[This article is part of a bouquet developed by the Jadaliyya Palestine Page Editors to commemorate the 75th anniversary of the Nakba (15 May 1948), the day that marks the beginning of an ongoing struggle for Palestinian liberation and self-determination in the face of the violent establishment of the state of Israel on the land of historic Palestine. This day would mark the displacement of 750,000 Palestinians, the razing of over 500 Palestinian villages, the murder and internal displacement of countless more, and 75 years of settler-colonial rule. Read the rest of the articles featured in this bouquet at the bottom of this page.]
On Monday 2 May 2023, Sheikh Khader Adnan died on day eighty-seven of a hunger strike in Israeli captivity. His arrest on 5 February 2023 was his thirteenth arrest by Israeli Occupation Forces (IOF) and this was his sixth hunger strike since 2004. Israel never charged Adnan with any acts of violence. The allegations against him were his ideological commitment to the Palestinian Islamic Jihad and his participation in popular protests. Still, the IOF detained him for eight years, six of which were in administrative detention, a colonial vestige of British rule authorizing the captivity of Palestinians without charge or trial.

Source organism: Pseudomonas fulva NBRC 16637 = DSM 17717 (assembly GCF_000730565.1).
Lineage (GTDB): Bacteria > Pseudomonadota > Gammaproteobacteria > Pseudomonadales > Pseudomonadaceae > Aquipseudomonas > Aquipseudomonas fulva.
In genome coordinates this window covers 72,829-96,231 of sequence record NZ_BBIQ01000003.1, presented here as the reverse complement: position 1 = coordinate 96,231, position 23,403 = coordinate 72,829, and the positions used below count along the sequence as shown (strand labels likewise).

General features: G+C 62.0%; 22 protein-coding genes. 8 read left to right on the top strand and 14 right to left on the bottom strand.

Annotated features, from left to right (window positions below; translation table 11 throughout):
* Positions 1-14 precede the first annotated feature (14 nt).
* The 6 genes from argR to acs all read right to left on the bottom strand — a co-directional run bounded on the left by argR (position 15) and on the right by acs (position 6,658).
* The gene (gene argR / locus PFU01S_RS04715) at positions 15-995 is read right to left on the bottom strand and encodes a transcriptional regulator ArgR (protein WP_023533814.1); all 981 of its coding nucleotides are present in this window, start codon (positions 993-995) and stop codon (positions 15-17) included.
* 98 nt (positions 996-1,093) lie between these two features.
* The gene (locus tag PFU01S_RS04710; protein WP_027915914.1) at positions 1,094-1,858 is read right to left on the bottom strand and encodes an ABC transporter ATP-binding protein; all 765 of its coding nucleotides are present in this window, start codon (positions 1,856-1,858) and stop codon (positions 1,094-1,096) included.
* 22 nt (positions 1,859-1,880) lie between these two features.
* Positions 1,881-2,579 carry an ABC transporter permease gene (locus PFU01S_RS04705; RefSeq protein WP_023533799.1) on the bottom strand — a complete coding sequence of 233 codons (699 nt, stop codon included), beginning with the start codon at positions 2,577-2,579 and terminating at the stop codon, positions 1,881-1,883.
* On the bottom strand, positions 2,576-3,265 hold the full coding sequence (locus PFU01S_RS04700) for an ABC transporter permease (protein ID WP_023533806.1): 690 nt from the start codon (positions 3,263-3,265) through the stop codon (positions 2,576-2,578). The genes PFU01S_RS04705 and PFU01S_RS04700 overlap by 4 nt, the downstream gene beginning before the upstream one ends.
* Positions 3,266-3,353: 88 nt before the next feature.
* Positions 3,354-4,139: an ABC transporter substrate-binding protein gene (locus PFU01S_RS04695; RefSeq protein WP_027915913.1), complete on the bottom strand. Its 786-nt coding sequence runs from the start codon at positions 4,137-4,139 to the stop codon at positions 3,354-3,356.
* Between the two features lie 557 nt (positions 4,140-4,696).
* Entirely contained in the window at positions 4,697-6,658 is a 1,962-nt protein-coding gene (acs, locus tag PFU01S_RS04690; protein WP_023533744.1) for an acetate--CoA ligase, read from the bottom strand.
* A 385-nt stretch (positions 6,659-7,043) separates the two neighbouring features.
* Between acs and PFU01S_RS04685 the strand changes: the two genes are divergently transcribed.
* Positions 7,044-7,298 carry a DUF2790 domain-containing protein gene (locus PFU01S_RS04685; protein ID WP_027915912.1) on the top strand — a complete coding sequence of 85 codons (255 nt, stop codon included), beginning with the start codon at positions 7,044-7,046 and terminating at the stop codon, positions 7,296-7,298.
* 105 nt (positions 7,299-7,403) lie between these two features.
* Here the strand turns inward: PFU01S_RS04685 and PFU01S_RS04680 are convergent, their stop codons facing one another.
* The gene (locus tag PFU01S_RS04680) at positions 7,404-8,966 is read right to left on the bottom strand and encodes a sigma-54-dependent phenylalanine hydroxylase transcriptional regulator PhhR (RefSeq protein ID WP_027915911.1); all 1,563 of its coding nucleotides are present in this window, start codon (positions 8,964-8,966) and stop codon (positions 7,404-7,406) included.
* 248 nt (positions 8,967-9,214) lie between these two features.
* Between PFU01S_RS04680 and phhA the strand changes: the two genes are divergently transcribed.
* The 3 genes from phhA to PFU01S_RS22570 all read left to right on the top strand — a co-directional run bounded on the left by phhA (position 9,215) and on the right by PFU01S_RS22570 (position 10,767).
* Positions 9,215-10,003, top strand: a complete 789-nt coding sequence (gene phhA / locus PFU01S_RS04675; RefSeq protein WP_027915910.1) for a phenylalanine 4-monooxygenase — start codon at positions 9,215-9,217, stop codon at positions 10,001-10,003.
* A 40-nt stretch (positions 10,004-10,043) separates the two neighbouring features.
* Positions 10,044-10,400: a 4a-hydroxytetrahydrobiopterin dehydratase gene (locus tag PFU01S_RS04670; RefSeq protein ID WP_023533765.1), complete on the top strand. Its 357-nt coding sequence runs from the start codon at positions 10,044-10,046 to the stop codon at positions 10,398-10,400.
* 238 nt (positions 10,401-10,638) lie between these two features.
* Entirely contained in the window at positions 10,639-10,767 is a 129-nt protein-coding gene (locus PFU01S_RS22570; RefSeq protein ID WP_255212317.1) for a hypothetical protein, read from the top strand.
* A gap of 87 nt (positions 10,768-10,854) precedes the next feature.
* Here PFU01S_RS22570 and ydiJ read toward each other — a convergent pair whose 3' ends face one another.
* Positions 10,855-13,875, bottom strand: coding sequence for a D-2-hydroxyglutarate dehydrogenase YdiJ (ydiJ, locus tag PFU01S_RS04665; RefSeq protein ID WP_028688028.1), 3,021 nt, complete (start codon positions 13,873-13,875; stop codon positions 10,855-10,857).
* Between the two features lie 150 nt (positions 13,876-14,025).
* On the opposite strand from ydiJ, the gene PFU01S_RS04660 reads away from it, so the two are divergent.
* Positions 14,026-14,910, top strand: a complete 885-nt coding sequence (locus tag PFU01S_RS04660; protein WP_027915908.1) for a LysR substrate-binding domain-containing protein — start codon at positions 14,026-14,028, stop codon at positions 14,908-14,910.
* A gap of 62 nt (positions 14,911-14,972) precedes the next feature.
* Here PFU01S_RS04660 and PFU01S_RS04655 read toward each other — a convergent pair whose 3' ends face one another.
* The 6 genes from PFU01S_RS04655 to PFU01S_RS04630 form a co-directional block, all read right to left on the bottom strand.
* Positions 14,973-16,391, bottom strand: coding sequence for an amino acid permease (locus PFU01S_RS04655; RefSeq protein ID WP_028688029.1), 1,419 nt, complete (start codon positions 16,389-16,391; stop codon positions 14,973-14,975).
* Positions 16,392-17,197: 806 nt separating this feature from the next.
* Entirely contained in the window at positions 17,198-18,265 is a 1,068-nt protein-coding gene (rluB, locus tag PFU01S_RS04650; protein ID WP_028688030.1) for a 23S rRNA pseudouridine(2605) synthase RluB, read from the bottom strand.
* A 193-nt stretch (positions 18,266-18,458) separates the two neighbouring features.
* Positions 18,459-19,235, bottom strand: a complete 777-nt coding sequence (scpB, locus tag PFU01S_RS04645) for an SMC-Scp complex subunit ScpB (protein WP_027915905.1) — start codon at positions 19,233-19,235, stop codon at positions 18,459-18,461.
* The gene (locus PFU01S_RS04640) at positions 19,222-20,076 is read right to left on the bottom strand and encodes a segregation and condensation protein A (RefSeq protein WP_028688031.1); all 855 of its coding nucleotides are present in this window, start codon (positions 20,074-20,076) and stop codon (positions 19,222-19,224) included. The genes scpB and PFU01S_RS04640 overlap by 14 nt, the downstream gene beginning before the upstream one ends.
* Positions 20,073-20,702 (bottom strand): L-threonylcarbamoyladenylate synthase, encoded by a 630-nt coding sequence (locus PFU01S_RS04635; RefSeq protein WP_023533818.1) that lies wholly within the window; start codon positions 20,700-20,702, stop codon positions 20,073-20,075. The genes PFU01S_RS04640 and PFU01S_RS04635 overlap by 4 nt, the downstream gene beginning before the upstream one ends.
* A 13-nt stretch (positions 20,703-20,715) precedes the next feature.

Adnan spent a total of 316 days on hunger strike, using what remained of his bodily autonomy to protest against the cruelty of Israeli settler colonial and apartheid rule. In 2018, in response to his wife, Randa Musa, who asked how he could possibly embark on another hunger strike, he replied,
How does a woman choose to give birth more than once, despite having felt the pain? There is beauty and love in giving life, just as we find life in resisting the occupation, in knowing the taste of freedom and being able to fight for it.
Palestinians hailed Adnan as an organic leader, grateful for his sacrifice, inspired by his humble and steadfast commitment to Palestinian freedom. Like nearly all Palestinians, I consider Adnan a martyr for freedom, and said as much in a tweet mourning him upon his death.